Watteau was brought up and served his apprenticeship in Valenciennes. His master seems to have been either the painter Jacques-Albert Gérin or the sculptor Antoine-Joseph Pater. He made a trip to Paris in 1702 and came into contact with Claude Gillot, a painter of theatrical subjects. He worked with Gillot around 1705-8 and was then employed by the painter of arabesque decorations Claude Audran III, who was also curator of the Palais du Luxembourg.
Through Audran Wattau was able to study Rubens’ Marie de Médicis cycle (now in the Louvre, Paris). In 1709 he entered a picture in the Rome prize (prix de Rome) organised by the French Royal Academy and won second prize, but this did not entitle him to funding to study in Rome.
After returning briefly to Valenciennes, he was back in Paris again probably in 1710. He was accorded associate membership of the French Royal Academy (agrée) in 1712, and when he finally produced his reception piece five years later he was accepted as a painter of fêtes galantes (the painting in question was the famous Pilgrimage to the Isle of Cythera in the Louvre). The fête galantes was a new category of subject matter established by Watteau involving timeless outdoor scenes of amorous dalliance enacted by figures partly in contemporary and partly in historical or theatrical dress.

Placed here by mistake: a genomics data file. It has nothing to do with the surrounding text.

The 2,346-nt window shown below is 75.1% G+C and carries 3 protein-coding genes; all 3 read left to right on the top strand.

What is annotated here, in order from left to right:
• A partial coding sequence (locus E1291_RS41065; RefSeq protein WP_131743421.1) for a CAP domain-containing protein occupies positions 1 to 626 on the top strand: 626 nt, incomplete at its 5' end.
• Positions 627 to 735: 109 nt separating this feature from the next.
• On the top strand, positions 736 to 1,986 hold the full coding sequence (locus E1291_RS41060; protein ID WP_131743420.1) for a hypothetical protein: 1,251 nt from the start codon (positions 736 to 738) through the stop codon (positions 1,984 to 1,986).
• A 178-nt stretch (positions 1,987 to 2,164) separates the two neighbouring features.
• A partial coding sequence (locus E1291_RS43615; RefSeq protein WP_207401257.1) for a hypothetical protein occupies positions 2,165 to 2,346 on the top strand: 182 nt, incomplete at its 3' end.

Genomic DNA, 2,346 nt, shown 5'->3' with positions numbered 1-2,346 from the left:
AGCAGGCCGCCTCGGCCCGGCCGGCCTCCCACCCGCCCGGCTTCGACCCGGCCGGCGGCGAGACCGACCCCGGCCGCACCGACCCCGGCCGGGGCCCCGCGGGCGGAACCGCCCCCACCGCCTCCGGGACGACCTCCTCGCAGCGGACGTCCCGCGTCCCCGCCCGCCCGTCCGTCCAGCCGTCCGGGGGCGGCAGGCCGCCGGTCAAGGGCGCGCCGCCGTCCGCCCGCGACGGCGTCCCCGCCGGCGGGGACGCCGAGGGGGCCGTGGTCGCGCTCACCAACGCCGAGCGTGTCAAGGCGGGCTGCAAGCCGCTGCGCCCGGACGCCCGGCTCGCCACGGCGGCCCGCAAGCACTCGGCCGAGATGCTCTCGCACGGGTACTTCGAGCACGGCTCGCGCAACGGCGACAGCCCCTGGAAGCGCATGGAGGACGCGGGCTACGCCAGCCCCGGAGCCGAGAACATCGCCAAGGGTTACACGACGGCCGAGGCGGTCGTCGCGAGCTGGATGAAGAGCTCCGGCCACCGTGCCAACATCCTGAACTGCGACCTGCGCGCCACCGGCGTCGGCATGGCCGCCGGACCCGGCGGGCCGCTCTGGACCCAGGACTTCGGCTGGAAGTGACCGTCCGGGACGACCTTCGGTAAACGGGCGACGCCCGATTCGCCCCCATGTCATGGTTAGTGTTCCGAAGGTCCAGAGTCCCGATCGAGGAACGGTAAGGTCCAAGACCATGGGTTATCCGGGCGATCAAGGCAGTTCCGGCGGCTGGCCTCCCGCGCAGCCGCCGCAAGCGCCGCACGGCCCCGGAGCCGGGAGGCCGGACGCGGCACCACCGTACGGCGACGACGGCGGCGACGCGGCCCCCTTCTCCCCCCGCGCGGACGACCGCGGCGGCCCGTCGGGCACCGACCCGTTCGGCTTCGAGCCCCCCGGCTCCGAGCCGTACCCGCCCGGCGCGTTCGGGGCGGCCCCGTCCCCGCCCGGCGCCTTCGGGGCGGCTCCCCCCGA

Study of three male figures 1713-14, the Gallery’s sole drawing by Watteau, provided the inspiration for two figures in Watteau’s painting Love in the French Theatre (Gemäldegalerie, Staatliche Museen zu Berlin). The figure playing a bagpipe appears on the left side of the painting, and the lounging figure in the centre. Wattea readily used a particular sketch more than once, and the reclining figure was also used in another painting, Summer (Cabinet des Estampes, Bibliothèque Nationale, Paris).
Suffering from tuberculosis, Watteau made a trip to London in 1719-20 to consult the famous doctor Richard Mead. Among his last works painted on his return to Paris was the remarkable shop-sign, known as the Enseigne de Gersaint. Painted for his friend the dealer Edmé-François Gersaint, it features in the background a version of Jordaens’ Mercury and Argus.